He’s a ‘Ticket’ to ride
In a tireless effort, Garnett picks up the team on both ends of court
He wasn’t the star of the game - that role went to the high-octane, high-maintenance Rajon Rondo.
He wasn’t the man who was going to take the potential winning shot - that role is generally reserved for Paul Pierce.
Not that any of that bothers Kevin Garnett these days. He fills other roles for the Celtics. Always has and probably always will as he closes in on his 36th birthday (May 19) and is getting closer and closer to the last hurrah of a magical career that began 17 years ago, when Rondo was a 9-year-old.
All that Garnett did on Friday night was play 42 minutes in the Celtics’ 90-84 overtime win over the Hawks, which gave Boston a 2-1 lead in their Eastern Conference first-round series.
All that Garnett did was score 20 points, pull down 13 rebounds, block 4 shots, and come up with a steal in an effort so draining that he spent almost as much time after the game with showers, massages, and other treatments, all part of the Fountain of Youth formula Garnett has been using the past few years.
“He was terrific,’’ said Celtics coach Doc Rivers, who was forced to use Garnett for more minutes in more crucial situations as the Hawks wiped out an 11-point deficit in the final quarter and sent the game into overtime. “[The Hawks] kept changing lineups, going five guards and then they went big. And Kevin had to do all the talking. He was basically the linebacker out on the floor. All by himself. And that’s hard. That’s a hard job to do.’’
In three games in this series, Garnett has done it each night in a different manner.
In the Celtics’ opening 83-74 loss in Atlanta, he played 40 minutes and scored 20 points and pulled down 12 rebounds.
In Game 2 - in which the Celtics played without Ray Allen and Rondo - Garnett played 40 minutes, scored 15 points, and pulled down 12 rebounds in an 87-80 win.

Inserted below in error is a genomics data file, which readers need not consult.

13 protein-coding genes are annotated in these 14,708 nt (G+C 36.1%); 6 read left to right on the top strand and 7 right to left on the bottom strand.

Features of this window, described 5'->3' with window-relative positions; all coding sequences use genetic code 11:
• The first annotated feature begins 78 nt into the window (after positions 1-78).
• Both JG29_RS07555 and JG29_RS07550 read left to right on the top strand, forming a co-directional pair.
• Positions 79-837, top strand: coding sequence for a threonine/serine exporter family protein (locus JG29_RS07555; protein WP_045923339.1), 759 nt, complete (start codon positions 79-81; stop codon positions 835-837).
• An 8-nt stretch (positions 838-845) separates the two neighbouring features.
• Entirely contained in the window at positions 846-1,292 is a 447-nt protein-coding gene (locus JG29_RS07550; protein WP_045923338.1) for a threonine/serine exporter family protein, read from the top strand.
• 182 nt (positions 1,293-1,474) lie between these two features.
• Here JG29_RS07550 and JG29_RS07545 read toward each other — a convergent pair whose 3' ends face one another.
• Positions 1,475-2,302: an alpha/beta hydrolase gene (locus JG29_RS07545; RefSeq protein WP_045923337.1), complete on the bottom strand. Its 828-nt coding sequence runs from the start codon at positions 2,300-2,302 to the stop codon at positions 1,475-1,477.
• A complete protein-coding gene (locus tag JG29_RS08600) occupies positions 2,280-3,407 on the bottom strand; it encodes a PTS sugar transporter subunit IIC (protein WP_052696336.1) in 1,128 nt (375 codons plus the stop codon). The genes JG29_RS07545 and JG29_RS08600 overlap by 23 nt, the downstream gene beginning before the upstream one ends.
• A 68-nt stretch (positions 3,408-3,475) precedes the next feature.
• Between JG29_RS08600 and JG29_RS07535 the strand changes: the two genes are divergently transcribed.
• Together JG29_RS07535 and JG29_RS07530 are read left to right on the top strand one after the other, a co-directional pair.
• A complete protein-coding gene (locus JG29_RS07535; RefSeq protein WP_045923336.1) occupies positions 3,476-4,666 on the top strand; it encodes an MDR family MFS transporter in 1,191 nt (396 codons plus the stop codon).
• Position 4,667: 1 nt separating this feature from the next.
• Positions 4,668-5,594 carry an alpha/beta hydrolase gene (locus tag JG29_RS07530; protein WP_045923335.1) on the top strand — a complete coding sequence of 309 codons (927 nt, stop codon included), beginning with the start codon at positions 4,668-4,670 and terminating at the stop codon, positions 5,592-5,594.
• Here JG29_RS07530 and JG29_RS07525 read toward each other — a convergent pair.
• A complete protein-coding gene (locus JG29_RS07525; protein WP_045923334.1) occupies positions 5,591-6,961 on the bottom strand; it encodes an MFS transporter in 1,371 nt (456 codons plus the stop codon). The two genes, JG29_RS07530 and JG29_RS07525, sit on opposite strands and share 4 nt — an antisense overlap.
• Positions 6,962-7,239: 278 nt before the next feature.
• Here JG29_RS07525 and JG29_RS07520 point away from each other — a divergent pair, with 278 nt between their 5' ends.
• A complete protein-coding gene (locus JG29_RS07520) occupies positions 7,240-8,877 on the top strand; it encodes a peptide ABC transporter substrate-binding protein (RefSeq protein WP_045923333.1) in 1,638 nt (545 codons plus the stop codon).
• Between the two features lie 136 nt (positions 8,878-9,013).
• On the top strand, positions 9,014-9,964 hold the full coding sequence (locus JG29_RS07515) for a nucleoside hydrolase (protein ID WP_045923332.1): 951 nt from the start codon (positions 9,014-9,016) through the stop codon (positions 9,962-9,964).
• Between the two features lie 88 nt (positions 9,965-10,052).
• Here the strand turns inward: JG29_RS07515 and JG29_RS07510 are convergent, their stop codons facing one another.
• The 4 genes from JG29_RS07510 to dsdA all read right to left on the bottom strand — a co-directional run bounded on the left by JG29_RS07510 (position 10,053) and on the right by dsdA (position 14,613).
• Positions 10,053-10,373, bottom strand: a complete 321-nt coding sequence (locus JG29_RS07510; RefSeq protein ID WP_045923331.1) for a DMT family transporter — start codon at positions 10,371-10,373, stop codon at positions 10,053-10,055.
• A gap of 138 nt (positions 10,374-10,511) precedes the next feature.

Friday night’s efforts produced a win, but Garnett again paid a price.
“I don’t think we shot the ball very well tonight,’’ said Garnett, who couldn’t include himself in that evaluation since he made 9 of his 18 shots. “Or played very well offensively. But defensively, it was all clicking. That’s what carried us.’’
When asked about Rivers’s plan of rotating his veterans in five-minute segments, Garnett laughed.
“I wasn’t aware of that,’’ he said. “The way my body feels tonight, I felt like I went 40, 40, 40. So I can’t really tell. The time I’m in there, I go as hard as I can. I’m not paying attention to how long I’m in there.’’
And it’s not just the physical aspect of the games. It is the mental aspect as well.
“You have to get stops,’’ he said. “We’re a mentally strong team.’’
Garnett knows what his role is.
“I’m the last line of defense,’’ he said. “I’m out there like a dispatcher. Communicating with guys, telling them the coverages.’’
Garnett’s teammates are aware of what he has done, what he can do, and what he has meant to a franchise trying to put together a championship run.
Forward Mickael Pietrus, who joined the Celtics in January, remembers Garnett from his early days at Minnesota. He says what Garnett offers as an example of a style and a mind-set is as important as what he actually does on the court.
“My relationship with KG started a long time ago when I started my NBA career, watching him play,’’ said Pietrus. “That’s where my defense came from. That’s where my hunger for winning came from. I got them from him.
“For me it’s a blessing to have my locker right next to him. The young fellas in the NBA should try and learn from him. I respect his greatness. To me, he is one of my favorite players of all time. The way he worked. The way he has done it for 16 years.
“For the young players, they should just watch KG for one time.’’
Mark Blaudschun can be reached at firstname.lastname@example.org.